Remand Centre gets body scanner to help stop flow of drugs, weapons
'This system will be able to look inside and tell us that you are transporting stuff into our building'
Edmonton's Remand Centre will soon have a body scanner to help stop the flow of drugs and weapons into the facility.
On Wednesday morning, the centre revealed the new technology as part of a year-long pilot project aimed at making the facility safer for inmates and those who work inside.
"This system will be able to look inside and tell us that you are transporting stuff into our building. We see it not as a replacement for our existing procedures but as another useful tool in our toolbox to prevent the narcotics and contraband from entering our facility."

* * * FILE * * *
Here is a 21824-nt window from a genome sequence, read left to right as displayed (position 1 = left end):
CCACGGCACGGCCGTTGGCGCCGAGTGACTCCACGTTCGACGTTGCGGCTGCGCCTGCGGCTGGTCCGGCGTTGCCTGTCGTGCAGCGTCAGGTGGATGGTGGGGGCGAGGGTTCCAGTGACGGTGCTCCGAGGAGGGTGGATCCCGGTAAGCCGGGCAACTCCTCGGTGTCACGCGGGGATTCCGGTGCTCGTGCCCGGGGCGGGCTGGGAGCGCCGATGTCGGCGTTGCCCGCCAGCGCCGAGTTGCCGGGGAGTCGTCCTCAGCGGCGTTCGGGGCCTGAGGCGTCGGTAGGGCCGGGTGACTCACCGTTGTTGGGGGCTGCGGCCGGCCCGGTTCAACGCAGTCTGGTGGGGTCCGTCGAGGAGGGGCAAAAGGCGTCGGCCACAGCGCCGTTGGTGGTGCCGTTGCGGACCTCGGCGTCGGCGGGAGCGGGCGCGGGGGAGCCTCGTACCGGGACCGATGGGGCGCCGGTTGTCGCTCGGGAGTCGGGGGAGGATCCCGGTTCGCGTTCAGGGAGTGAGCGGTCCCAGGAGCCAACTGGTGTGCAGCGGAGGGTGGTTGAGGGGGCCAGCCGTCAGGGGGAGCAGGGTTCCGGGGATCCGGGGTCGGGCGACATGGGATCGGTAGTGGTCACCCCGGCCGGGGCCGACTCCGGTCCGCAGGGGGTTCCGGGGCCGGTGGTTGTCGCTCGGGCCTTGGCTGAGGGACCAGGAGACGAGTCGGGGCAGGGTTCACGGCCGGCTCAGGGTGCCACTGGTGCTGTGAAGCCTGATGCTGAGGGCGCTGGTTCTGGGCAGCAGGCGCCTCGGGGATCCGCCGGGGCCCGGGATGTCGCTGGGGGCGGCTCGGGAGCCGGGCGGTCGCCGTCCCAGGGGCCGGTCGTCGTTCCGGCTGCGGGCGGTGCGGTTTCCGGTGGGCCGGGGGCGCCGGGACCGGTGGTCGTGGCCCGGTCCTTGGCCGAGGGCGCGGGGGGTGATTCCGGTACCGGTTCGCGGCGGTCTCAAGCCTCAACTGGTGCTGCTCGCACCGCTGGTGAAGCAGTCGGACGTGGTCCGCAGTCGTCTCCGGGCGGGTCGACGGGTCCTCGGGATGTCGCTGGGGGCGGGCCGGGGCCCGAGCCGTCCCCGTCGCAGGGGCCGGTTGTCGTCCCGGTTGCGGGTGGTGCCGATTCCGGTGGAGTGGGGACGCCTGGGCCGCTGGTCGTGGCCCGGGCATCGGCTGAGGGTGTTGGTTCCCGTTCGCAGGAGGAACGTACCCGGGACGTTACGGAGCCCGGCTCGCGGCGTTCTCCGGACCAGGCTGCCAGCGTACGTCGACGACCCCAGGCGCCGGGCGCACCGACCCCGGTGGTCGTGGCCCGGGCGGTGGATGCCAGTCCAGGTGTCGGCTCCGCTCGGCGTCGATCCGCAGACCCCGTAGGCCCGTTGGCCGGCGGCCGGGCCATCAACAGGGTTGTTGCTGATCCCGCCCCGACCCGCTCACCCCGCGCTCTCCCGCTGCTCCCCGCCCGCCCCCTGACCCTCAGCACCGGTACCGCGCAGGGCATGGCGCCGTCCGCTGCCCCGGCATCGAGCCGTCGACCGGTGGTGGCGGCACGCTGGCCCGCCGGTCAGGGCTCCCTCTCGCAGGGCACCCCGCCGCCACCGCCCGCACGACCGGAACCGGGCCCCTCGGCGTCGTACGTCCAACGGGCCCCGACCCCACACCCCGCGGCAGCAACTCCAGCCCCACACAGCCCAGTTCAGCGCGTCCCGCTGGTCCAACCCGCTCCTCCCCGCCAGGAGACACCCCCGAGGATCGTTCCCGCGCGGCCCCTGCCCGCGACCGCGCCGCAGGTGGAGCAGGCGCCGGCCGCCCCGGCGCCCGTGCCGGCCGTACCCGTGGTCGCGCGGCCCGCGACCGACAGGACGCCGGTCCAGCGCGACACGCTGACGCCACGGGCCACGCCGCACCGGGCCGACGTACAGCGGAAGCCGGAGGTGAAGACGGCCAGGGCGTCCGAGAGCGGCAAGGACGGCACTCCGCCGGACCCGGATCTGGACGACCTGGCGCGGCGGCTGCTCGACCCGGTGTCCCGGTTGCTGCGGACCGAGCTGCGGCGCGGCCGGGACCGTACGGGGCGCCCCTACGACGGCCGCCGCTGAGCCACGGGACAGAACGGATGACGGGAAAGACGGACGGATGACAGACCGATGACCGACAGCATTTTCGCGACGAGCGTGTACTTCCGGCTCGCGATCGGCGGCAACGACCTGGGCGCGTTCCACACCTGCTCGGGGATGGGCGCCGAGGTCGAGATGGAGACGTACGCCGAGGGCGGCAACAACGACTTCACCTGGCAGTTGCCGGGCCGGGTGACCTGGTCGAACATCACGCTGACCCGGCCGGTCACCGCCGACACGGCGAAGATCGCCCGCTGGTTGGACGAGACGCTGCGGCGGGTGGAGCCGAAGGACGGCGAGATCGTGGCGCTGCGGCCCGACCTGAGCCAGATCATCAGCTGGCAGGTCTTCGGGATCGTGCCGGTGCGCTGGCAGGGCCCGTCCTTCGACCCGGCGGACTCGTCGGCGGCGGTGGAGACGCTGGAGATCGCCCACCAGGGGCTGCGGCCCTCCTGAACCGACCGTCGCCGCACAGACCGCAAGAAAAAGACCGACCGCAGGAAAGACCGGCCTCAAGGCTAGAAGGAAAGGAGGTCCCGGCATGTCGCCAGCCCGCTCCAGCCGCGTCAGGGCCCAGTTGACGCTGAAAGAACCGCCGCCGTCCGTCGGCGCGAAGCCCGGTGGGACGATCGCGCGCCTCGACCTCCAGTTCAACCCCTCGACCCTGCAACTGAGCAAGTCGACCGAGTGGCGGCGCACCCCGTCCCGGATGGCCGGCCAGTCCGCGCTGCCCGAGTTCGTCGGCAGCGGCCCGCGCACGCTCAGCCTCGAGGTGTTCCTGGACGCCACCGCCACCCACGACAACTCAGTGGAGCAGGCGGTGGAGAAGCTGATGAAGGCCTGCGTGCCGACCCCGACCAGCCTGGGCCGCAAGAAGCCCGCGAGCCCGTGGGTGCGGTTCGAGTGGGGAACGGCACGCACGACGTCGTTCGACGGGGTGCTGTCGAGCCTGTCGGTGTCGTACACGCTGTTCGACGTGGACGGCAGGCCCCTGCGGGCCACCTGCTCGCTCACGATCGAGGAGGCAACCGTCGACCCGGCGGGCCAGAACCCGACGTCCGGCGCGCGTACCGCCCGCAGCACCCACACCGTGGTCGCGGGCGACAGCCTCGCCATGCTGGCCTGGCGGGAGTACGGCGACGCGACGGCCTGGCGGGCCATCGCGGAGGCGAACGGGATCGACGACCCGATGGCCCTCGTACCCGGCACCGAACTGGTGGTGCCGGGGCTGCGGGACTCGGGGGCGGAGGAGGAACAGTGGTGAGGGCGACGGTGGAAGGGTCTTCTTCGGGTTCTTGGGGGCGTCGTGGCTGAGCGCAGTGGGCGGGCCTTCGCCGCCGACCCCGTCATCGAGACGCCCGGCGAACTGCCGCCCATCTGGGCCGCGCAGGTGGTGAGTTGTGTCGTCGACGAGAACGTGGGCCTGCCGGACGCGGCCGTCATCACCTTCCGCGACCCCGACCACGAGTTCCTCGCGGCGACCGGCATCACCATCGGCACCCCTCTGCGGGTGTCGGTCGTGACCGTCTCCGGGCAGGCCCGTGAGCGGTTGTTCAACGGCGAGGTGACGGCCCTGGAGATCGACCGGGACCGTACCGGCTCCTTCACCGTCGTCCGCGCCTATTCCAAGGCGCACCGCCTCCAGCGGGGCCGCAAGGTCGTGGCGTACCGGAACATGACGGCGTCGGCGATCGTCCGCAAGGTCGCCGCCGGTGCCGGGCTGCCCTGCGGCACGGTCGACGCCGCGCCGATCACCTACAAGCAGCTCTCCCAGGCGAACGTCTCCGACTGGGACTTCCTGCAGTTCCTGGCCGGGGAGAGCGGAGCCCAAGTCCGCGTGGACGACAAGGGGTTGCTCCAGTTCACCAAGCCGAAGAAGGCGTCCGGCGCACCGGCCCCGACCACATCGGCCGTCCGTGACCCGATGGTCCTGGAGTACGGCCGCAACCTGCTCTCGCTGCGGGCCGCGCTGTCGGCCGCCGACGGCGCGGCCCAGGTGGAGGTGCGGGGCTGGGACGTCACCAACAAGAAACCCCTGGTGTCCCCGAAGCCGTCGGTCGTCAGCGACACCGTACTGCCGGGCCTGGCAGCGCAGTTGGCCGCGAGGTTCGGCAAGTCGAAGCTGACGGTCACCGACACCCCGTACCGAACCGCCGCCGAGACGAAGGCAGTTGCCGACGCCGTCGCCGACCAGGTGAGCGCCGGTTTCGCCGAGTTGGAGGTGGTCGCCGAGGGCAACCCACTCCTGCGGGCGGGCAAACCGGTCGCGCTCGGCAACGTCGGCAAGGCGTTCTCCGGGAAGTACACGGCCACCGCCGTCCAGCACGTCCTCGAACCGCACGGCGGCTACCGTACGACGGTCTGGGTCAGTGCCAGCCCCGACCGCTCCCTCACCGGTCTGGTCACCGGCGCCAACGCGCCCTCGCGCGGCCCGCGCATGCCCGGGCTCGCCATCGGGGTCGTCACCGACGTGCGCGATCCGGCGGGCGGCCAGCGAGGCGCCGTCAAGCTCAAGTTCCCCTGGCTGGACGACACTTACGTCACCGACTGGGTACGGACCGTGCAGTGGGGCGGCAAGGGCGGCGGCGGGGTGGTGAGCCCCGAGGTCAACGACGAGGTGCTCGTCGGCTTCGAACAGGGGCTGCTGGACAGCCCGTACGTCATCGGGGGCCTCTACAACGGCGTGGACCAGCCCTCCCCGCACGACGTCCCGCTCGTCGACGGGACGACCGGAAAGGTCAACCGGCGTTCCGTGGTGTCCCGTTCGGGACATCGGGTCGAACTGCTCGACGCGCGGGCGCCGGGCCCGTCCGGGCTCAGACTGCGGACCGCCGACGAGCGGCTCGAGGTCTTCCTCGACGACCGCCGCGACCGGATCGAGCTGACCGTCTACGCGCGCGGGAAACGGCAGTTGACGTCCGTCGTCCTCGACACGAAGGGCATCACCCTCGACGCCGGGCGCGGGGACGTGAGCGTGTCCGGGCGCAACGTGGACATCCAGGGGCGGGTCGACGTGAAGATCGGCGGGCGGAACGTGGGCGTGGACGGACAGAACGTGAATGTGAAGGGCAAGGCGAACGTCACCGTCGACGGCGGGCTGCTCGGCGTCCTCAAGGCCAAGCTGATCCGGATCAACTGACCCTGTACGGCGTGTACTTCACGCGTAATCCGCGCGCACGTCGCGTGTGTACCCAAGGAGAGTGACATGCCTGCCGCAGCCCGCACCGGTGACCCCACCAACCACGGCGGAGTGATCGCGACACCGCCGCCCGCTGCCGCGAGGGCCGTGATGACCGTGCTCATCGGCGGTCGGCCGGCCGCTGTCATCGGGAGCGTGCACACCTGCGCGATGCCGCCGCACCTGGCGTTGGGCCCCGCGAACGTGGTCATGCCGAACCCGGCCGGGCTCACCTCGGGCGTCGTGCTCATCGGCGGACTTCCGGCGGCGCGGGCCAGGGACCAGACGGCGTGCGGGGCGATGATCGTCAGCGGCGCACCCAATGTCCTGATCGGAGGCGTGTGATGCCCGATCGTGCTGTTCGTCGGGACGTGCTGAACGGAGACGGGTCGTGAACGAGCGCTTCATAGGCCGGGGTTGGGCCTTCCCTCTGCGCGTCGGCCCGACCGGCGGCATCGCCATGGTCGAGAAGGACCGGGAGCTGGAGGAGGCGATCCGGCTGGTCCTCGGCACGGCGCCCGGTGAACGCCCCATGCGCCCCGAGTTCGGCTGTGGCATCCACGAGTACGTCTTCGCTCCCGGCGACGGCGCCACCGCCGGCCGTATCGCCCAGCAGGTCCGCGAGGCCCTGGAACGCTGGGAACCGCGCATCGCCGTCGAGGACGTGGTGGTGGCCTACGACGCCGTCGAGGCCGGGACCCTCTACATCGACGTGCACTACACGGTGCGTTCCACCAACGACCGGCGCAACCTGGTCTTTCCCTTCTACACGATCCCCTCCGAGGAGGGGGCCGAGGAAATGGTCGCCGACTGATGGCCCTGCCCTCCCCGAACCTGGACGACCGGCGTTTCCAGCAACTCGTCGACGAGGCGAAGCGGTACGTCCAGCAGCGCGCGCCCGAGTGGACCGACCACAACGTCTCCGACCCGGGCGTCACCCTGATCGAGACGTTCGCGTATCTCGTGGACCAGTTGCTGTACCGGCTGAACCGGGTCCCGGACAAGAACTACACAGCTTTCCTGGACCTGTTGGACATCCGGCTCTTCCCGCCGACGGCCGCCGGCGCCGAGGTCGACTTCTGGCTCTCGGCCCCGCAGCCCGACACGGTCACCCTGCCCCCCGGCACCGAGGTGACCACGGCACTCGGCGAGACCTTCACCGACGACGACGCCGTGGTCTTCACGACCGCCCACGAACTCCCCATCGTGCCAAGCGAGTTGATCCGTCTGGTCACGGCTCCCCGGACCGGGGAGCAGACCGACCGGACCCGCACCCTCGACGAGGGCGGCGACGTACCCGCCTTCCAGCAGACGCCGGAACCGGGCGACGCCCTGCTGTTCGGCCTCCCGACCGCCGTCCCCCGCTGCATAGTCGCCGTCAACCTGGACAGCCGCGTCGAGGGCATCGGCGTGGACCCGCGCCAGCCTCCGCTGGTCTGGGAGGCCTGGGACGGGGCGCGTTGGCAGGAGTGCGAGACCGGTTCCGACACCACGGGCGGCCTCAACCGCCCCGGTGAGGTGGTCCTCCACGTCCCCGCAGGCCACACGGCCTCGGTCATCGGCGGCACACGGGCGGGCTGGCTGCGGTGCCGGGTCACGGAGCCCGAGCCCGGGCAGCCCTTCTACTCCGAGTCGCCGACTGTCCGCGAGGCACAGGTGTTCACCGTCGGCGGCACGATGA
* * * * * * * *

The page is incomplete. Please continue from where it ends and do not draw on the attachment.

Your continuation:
"It's the potency of what's coming in"
At present, inmates coming into the remand centre are searched using pat downs, drug dogs and other methods. The scanner, similar to the technology used at airports, will help guards pinpoint everything from homemade weapons to tiny amounts of drugs such as fentanyl, which pose threats to inmates and guards alike.
Since Jan 1. 2016, there have been three drug overdose deaths at the centre.
"It's the potency of what's coming in that's caused the greatest concern," said Johnston.
Guy Smith, president of the Alberta Union of Provincial Employees, said his members have been lobbying the government to enhance safety.
"Health and safety is our number one priority for our members," said Smith.
"We've also asked the government to provide Narcan kits, the antidote to fentanyl exposure, and that's occurring as well," he said. "So I think both the government, the employer and the union are taking this extremely seriously."
The scanner cost $580,000.
Similar ones are currently used in 29 jails in Ontario, and at some in British Columbia.
The one-year pilot project begins on Dec. 1.